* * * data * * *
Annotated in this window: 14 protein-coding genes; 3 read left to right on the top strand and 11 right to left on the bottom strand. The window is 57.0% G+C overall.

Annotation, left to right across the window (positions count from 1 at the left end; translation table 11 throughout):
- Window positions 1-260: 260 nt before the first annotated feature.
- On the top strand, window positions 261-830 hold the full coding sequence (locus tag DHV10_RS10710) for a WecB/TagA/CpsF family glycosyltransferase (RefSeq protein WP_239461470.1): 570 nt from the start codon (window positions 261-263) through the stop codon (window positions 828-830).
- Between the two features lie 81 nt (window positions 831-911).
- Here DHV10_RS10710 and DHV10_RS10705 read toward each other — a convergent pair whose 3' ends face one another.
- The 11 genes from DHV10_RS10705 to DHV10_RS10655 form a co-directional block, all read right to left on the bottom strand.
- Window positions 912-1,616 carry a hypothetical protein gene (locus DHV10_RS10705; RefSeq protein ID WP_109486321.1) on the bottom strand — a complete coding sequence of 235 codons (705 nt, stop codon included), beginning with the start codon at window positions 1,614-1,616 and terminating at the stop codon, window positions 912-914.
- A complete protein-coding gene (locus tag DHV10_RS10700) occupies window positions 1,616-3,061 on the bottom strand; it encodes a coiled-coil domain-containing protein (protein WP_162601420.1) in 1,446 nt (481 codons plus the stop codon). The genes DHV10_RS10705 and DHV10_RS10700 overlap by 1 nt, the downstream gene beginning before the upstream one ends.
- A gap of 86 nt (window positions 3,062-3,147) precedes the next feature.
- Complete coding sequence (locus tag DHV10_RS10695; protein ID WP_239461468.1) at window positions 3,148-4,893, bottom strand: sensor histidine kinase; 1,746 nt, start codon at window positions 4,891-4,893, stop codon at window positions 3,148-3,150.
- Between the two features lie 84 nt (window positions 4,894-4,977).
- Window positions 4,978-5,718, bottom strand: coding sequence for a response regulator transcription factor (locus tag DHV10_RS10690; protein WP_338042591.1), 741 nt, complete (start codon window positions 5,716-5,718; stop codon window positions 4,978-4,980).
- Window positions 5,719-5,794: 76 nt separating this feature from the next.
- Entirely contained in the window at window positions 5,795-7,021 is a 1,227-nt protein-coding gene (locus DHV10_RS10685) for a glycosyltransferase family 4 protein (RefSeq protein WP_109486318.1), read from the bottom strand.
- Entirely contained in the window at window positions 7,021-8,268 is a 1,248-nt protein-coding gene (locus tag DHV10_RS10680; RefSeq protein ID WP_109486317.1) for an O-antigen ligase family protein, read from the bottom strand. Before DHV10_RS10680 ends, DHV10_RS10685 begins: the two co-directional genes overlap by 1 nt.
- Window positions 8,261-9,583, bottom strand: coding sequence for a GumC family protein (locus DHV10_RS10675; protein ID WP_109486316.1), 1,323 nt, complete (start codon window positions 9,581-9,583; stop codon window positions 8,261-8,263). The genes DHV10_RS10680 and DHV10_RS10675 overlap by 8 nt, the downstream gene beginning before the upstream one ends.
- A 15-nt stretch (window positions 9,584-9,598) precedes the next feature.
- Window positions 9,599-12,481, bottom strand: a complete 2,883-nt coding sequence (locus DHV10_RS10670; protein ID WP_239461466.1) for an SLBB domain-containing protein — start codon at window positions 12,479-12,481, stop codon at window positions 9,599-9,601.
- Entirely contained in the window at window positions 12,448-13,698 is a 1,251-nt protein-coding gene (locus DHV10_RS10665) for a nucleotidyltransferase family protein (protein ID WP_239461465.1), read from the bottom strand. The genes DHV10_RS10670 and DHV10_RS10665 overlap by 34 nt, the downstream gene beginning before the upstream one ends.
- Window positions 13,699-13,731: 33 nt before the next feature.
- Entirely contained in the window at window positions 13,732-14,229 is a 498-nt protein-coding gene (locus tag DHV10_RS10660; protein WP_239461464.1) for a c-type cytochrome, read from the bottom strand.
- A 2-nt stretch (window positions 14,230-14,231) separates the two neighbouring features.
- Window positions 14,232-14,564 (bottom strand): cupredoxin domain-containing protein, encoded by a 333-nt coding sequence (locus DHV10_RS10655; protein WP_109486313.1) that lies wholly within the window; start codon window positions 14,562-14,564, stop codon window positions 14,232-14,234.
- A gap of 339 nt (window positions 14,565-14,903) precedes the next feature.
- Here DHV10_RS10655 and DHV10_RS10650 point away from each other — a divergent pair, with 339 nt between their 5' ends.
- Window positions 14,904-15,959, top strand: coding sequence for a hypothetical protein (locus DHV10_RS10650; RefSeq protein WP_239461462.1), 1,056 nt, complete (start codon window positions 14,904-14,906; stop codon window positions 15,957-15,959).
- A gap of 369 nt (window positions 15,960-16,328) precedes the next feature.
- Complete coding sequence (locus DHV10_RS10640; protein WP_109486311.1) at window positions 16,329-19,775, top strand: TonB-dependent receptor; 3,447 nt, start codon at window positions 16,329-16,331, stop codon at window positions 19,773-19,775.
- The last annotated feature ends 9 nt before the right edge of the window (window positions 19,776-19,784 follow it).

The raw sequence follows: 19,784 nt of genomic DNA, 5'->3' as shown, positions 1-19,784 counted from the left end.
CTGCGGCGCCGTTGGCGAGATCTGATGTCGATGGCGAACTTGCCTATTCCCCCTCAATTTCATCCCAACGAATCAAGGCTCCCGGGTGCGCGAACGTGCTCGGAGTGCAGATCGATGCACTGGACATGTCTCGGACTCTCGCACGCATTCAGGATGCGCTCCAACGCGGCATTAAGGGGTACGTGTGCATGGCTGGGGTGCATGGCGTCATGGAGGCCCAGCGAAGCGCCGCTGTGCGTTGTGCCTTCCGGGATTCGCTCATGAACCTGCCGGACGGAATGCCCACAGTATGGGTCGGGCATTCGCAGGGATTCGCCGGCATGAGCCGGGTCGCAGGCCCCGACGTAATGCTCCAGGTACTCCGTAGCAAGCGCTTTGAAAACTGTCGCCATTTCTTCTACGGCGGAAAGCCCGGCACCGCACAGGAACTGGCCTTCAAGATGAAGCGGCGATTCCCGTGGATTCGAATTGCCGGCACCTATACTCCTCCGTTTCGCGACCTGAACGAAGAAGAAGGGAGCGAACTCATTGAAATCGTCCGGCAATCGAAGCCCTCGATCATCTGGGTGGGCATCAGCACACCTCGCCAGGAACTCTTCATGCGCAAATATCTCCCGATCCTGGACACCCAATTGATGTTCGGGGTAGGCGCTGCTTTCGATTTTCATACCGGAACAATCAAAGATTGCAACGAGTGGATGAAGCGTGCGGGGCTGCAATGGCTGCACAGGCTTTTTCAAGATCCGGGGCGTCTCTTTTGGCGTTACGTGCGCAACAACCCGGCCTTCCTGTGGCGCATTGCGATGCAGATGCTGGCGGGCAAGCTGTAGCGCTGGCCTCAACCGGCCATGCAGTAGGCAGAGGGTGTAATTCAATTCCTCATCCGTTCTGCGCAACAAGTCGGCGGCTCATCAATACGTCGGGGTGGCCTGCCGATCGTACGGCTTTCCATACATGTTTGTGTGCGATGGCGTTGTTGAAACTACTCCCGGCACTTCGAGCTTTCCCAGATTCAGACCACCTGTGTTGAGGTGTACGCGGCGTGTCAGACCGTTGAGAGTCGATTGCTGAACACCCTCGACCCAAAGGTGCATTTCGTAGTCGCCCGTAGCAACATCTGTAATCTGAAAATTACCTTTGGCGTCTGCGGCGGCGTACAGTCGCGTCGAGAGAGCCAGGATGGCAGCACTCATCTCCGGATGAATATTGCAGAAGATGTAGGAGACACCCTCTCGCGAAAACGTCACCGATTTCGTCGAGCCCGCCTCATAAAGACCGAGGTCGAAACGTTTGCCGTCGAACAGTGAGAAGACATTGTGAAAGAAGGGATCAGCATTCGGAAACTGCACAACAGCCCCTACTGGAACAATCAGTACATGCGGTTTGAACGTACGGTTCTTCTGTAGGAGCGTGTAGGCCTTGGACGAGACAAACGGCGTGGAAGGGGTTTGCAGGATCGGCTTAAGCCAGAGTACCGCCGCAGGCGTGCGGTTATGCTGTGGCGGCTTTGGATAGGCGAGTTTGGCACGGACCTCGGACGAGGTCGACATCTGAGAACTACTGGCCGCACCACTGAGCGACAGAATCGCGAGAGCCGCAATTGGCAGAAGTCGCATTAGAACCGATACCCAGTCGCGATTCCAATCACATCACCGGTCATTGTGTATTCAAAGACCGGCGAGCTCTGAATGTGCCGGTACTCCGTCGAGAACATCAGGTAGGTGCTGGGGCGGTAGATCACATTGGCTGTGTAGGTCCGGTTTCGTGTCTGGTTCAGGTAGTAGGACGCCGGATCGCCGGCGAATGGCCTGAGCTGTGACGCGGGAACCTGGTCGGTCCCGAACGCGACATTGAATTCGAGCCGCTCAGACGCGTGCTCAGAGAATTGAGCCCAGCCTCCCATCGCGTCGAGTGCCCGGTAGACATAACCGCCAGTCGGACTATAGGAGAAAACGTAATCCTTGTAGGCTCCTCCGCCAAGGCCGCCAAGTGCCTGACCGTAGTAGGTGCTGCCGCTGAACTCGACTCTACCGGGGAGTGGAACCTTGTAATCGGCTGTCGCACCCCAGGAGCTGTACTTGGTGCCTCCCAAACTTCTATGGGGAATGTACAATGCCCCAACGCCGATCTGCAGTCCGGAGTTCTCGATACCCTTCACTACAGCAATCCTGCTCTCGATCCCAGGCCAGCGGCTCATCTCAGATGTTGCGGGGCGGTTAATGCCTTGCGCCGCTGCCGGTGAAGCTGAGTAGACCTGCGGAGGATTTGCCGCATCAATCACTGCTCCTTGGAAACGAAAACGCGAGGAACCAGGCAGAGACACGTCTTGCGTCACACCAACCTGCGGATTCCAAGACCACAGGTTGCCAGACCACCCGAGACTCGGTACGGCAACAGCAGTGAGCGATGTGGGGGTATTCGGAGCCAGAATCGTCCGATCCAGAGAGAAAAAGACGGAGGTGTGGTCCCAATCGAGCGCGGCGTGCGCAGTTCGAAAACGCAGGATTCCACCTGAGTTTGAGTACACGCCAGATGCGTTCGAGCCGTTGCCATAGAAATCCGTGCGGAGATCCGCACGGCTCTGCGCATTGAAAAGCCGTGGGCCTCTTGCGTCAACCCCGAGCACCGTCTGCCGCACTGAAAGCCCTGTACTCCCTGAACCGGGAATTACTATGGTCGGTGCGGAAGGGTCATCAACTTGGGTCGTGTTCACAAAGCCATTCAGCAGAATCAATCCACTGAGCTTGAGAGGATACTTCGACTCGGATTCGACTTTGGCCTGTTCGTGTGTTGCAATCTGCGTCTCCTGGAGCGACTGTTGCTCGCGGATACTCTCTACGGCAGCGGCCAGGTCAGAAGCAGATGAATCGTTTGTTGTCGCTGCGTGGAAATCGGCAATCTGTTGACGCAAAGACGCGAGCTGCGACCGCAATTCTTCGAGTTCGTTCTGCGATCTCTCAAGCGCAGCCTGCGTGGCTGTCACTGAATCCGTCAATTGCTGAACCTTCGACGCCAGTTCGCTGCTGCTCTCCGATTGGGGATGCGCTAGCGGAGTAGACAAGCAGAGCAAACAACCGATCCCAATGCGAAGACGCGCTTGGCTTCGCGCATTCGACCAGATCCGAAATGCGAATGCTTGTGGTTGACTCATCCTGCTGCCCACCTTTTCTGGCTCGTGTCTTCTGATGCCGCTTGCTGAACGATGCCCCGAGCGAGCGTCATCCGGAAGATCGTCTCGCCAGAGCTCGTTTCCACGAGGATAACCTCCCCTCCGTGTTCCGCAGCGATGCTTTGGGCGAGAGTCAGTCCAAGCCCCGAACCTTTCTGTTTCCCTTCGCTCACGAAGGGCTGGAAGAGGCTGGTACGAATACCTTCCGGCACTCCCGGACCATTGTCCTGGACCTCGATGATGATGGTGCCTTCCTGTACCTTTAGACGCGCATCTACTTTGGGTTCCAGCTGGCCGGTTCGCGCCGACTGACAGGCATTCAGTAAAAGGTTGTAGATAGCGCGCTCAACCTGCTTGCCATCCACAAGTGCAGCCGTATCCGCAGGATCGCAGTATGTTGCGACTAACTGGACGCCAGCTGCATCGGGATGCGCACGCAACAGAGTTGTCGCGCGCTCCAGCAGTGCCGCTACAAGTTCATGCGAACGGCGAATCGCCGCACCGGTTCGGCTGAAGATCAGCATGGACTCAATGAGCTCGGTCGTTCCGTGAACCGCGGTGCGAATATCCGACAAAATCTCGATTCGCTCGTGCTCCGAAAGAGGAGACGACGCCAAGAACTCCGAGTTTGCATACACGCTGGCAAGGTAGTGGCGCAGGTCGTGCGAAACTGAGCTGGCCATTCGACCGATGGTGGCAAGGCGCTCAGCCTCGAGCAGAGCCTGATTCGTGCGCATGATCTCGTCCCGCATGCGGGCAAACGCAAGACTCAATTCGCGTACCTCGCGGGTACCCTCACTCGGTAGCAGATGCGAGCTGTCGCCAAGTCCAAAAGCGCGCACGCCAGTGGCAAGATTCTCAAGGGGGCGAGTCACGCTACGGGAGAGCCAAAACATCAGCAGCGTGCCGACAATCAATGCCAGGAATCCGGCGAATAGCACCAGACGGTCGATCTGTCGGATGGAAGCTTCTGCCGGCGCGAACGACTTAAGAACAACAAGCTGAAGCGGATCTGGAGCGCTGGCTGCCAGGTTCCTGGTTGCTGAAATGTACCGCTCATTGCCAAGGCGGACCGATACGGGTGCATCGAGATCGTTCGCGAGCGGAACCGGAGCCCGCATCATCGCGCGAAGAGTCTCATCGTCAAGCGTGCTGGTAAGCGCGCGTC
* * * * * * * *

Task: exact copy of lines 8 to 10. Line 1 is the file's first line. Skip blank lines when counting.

- Window positions 912-1,616 carry a hypothetical protein gene (locus DHV10_RS10705; RefSeq protein ID WP_109486321.1) on the bottom strand — a complete coding sequence of 235 codons (705 nt, stop codon included), beginning with the start codon at window positions 1,614-1,616 and terminating at the stop codon, window positions 912-914.
- A complete protein-coding gene (locus tag DHV10_RS10700) occupies window positions 1,616-3,061 on the bottom strand; it encodes a coiled-coil domain-containing protein (protein WP_162601420.1) in 1,446 nt (481 codons plus the stop codon). The genes DHV10_RS10705 and DHV10_RS10700 overlap by 1 nt, the downstream gene beginning before the upstream one ends.
- A gap of 86 nt (window positions 3,062-3,147) precedes the next feature.